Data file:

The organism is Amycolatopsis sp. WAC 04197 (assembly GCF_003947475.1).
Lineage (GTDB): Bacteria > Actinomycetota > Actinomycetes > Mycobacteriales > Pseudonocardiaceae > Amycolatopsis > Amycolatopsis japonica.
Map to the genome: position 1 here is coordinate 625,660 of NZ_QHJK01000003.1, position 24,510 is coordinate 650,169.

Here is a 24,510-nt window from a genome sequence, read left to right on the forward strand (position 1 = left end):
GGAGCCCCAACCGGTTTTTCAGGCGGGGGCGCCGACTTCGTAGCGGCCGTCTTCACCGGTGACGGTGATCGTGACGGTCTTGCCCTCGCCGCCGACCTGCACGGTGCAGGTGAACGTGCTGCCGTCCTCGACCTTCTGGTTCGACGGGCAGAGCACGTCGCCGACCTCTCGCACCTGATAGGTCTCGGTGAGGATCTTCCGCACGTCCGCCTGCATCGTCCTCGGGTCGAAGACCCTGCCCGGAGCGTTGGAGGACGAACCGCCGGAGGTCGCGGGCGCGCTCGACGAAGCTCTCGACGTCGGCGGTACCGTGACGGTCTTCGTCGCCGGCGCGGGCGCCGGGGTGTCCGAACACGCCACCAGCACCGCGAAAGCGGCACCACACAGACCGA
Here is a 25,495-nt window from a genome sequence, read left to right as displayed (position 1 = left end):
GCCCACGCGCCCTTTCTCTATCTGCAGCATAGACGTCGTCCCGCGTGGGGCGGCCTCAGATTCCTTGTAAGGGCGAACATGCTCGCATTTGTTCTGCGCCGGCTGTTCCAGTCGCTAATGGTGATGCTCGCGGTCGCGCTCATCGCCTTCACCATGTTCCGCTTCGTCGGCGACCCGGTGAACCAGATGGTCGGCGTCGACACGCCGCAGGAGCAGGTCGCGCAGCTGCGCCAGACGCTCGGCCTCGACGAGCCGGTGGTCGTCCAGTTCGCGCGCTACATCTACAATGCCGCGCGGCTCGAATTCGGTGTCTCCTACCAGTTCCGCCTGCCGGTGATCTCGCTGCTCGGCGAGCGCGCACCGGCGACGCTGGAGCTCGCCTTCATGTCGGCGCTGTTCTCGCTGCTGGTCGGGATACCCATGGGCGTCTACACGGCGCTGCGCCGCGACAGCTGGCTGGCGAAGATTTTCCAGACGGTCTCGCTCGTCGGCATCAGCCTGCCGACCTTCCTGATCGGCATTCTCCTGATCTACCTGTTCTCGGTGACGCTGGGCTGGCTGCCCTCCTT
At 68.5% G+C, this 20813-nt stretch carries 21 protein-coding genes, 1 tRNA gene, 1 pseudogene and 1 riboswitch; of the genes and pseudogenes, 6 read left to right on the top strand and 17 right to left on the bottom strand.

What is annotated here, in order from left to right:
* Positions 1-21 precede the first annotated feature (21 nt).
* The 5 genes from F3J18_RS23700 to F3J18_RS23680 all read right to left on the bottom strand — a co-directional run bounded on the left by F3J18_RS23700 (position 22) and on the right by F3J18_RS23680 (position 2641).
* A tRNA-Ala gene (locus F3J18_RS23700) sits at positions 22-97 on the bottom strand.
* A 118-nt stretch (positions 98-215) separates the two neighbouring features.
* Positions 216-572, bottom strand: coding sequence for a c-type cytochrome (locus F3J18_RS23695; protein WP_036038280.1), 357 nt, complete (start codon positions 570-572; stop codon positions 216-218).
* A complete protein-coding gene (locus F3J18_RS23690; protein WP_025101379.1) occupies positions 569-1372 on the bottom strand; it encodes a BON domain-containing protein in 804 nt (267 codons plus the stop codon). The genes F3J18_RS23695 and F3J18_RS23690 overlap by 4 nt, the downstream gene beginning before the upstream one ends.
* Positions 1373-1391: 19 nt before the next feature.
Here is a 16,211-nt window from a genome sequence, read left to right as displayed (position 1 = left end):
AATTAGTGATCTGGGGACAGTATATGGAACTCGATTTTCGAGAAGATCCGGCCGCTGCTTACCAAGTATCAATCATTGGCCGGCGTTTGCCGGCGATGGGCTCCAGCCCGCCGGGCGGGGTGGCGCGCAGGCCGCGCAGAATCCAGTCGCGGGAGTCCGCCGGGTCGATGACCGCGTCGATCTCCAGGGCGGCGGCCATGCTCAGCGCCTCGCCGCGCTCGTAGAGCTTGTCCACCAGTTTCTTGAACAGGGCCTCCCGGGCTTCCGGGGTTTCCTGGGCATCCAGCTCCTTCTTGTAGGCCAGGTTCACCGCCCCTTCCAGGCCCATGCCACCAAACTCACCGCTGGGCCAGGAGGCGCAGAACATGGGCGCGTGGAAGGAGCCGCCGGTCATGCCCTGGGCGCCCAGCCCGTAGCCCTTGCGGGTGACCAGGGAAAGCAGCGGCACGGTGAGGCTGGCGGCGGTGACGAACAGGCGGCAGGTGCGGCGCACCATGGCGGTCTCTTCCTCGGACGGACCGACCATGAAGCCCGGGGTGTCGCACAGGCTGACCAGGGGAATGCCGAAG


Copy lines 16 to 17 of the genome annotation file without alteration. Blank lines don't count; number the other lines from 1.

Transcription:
* Positions 1373-1391: 19 nt before the next feature.
Here is a 16,211-nt window from a genome sequence, read left to right as displayed (position 1 = left end):